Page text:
"Our research shows that the cryptocurrency mining industry has the potential to generate an additional $ 8.5 billion a year for the economy."
I find it interesting that the country “is chasingdollar "instead of storing up actual bitcoins, at least so far and according to public statements. However, this is not necessarily the case in the case of other countries that are now directly competing with Iran for such an important hash rate.
Venezuelan economy is in disarray overfor a variety of reasons related to corruption at the highest levels of government and sanctions, but the country is now actively making efforts to increase its presence in the global mining scene. However, as in Iran, until recently, mining here was largely clandestine and unregulated, which means the figures provided by the University of Cambridge include mining that falls into this category.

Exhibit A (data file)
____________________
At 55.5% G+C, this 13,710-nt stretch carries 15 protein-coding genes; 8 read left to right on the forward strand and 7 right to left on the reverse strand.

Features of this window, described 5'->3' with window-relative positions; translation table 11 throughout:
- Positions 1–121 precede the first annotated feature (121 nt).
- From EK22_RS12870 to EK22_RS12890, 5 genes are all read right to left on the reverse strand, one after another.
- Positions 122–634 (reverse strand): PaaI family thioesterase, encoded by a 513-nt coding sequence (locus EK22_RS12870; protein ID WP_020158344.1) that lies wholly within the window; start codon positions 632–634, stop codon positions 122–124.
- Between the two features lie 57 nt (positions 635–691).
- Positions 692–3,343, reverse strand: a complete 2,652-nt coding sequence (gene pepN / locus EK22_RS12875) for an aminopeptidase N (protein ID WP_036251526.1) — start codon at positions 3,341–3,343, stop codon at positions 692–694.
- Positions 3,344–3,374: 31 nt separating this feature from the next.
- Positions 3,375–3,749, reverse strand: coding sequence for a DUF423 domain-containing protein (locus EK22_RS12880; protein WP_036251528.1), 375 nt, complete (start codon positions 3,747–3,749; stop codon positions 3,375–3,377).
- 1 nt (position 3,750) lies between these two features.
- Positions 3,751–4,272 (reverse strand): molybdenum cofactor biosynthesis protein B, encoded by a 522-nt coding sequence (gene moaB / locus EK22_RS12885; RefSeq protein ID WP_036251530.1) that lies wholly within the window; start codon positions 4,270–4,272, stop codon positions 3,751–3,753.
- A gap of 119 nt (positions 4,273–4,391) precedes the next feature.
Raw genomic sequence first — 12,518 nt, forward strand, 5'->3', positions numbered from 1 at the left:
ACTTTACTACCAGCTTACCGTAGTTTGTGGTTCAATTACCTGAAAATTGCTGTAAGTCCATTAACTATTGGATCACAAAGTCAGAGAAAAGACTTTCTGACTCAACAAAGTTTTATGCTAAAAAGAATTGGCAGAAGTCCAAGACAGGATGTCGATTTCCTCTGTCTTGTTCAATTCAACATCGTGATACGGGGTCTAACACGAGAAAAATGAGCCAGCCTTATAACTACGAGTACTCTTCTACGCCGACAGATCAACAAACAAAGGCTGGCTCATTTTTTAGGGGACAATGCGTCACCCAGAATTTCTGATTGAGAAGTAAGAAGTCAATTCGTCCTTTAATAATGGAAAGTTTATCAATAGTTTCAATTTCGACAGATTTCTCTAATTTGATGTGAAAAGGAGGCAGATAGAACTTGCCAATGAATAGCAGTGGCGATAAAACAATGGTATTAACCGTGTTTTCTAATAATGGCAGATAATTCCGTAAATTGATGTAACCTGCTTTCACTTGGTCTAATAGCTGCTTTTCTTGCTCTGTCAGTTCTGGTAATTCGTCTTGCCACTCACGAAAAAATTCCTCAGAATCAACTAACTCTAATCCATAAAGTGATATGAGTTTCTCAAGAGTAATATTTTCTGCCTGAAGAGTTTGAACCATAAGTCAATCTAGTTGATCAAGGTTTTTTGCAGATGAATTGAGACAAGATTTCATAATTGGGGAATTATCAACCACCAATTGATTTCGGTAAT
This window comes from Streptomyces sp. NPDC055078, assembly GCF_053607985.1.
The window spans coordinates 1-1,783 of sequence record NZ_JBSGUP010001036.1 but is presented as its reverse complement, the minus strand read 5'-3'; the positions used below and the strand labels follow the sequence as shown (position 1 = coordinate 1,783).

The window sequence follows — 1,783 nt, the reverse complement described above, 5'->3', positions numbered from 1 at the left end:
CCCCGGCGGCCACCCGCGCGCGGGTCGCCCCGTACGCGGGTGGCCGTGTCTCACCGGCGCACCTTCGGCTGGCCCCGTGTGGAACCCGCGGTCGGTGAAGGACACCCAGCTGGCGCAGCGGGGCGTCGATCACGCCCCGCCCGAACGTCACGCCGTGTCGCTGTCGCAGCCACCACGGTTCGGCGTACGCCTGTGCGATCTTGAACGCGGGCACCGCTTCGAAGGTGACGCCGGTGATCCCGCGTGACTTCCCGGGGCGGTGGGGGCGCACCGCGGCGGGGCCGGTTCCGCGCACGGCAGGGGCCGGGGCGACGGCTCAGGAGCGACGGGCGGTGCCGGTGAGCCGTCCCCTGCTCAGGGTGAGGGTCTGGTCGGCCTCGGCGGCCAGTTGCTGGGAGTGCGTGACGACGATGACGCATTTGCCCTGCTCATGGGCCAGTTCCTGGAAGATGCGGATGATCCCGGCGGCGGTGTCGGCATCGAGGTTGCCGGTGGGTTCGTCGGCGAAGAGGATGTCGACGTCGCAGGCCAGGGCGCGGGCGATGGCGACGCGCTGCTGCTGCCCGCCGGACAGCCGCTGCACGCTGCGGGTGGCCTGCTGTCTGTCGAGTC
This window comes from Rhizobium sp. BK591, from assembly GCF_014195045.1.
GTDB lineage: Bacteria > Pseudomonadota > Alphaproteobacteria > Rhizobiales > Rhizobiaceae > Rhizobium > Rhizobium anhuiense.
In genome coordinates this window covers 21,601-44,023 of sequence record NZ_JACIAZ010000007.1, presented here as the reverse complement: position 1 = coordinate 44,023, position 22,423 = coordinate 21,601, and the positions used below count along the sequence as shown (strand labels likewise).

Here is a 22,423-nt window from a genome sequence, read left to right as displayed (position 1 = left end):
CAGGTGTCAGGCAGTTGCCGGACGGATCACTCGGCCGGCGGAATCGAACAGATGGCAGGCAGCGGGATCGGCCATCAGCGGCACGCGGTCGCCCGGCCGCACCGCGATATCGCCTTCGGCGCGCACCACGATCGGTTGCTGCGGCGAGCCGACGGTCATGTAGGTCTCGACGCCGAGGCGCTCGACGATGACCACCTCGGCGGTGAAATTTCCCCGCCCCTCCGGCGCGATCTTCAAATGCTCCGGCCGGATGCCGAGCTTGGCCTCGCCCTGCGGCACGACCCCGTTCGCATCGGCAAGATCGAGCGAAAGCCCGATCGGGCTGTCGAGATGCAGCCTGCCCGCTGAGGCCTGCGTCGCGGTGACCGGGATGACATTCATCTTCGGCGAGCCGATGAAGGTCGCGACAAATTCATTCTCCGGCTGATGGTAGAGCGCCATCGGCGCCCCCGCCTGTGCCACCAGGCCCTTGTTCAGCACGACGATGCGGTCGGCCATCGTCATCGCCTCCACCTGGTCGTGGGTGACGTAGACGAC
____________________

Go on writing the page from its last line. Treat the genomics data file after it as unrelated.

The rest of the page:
However, on September 21, 2020The government office in charge of regulating cryptocurrencies has unexpectedly legalized the mining industry with a decree published in the Official Gazette. The decree was issued by Joselit Ramirez, head of the National Directorate of Cryptoassets and Related Activities (SUNACRIP). By the way, this is the same Joselit Ramirez, who is wanted by the United States on charges of corruption and drugs.
Be that as it may, this decree is very interestingformulated. In addition to going through a complicated license application process, being listed in the government register, keeping archives for 10 years, and importing hardware only with government approval, all mining activity must go through the government-controlled National Digital Mining Pool.
Apart from the obvious control, this last detailcreates the intriguing possibility that a country's government may seek to hoard bitcoins directly, presumably through pool fees or some other similar fee.